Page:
Celebrating Women’s International Leadership in the Archives

As we close out this year’s Women’s History Month, the International House Archives is proud to celebrate the Women’s International Leadership (WIL) program.

WIL Harlem Exploration field trip, November 1995 / I-House Archives

For thirty years, WIL has offered a select group of outstanding residents two semesters of training, mentorship, and workshops to support and strengthen women’s leadership skills. The nine-month, part-time program is structured to supplement a post-graduate education for women from all different backgrounds and disciplines who share an ambition to enact positive change in the world. Through a series of planned and informal gatherings, WIL encourages participants to engage with their peers and develop a network of supportive individuals. Such activities include, but are not limited to, out-of-town weekend seminars, guest speakers, small group projects, and mentorship opportunities that focus on issues such as gender differences in leadership style, women as entrepreneurs, and building professional skills. With the ultimate mission to balance gender inequities ingrained in cultural and societal norms, WIL prepares and challenges its graduates to carry what they learn for leadership roles in business, government, and civil society in their respective nations.

WIL weekend with (left to right) Pamela Wen, Rajyashri Waghray, Gabriella Morvay, and Yoko Hirayama, 1998 / I-House Archives

The idea for the WIL Program began with Eleanor Spiegel, I-House Director of Programs and Resident Life from 1983-1992. Disheartened by a lack of progress, Spiegel aimed to develop a program to enhance women’s leadership skills and expose a cross-cultural group of individuals to new ideas. In the Fall issue of the 1991 Alumni World Newsletter, Spiegel said:

“I think the recognition is that in almost every country, women are underrepresented in positions of leadership… it’s critical that opportunities be open to them and that society benefits from their wisdom.”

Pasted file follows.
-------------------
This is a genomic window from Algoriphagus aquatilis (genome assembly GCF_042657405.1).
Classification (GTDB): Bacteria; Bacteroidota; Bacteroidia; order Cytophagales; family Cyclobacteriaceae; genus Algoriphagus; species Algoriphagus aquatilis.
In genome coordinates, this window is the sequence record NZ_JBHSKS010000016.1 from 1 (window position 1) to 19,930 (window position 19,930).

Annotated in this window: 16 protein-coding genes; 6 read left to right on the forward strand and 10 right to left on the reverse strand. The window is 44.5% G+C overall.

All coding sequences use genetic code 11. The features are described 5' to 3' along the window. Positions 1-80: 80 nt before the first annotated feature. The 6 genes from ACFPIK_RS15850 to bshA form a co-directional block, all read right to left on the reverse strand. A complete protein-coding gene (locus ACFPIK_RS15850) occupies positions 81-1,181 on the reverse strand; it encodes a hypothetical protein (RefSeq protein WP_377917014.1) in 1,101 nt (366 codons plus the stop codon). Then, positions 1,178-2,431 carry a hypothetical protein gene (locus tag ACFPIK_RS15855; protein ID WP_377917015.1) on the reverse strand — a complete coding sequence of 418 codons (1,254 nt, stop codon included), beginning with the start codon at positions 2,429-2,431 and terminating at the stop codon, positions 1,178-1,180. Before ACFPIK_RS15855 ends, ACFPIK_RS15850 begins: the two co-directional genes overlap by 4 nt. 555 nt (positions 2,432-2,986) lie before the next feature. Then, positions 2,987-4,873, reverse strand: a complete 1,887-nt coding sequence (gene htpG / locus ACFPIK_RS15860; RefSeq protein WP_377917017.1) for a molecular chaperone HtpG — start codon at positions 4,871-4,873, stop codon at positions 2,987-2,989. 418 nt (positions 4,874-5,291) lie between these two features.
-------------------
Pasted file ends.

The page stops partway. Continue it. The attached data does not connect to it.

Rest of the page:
Originally called Women’s International Leadership Program (WILP), the program began in September 1991 with a grant provided by the W.K. Kellogg Foundation. In a letter dated October 30, 1990, I-House President Gordon Evans praised Spiegel, stating that her “leading assistance was essential to the development of this innovative program…and securing the grant from Kellogg to fund the project.”

Mentor Reception with WIL member Ali Velasquez (far left), WIL program fellow Jessica Greenstein (purple sweater), and WIL Program Director Ellie Spiegel (far right), 1992 / I-House Archives

More recently funded through the generosity of Bayer, WIL has made it possible for more than 500 diversely talented women from all over the world to gain specialized skills and valuable training. WIL graduates include I-House alumna Lisa Dolberry Hancock ’92, who leads the Obama Foundation Scholars Program at Columbia University; Arundhati Katju ’17, who was named one of Time Magazine’s 100 Most Influential People in 2019 after winning a landmark case to uphold LGBQT+ rights in India, overturning a 157-year-old law in front of the Indian Supreme Court that criminalized homosexuality; and Aizhan Kapysheva ’19, a member of the World Council of Alumni who is working to eradicate poverty and inequality as UNDP’s Head of Solutions Mapping in her home country of Kazakhstan.

WIL Women’s Week event brochure, 1993 / I-House Archives

Unfortunately, women are still grossly underrepresented in leadership positions and are more likely to be the target of bias and discrimination based on their gender and race.* According to a 2020 UN report, less than 50% of working-age women are in the labor market, a figure that has barely changed over the last quarter of a century. Women have also been disproportionately affected by the COVID-19 pandemic. Millions have lost their jobs and livelihoods, while others have left work to care for children and other family members at significantly higher rates than men. Even though WIL was suspended this year due to COVID-19, the disparities created by this pandemic have served to remind us that programs such as WIL are critical and must continue. “Where there is a WIL, there is a better way.”

 

WIL weekend wilderness retreat, September 1995. Anja Mergel (green) and Johanne Nigel (white) rockclimbing / I-House Archives

*Inequality faced by transgender women as well as gender non-conforming and non-binary individuals occur at drastically higher rates. Compared to the cisgender population, this group of individuals suffer more from prejudices in the workforce and employment, have higher levels of domestic violence, higher rates of hate crimes, especially murder, and higher levels of police brutality.


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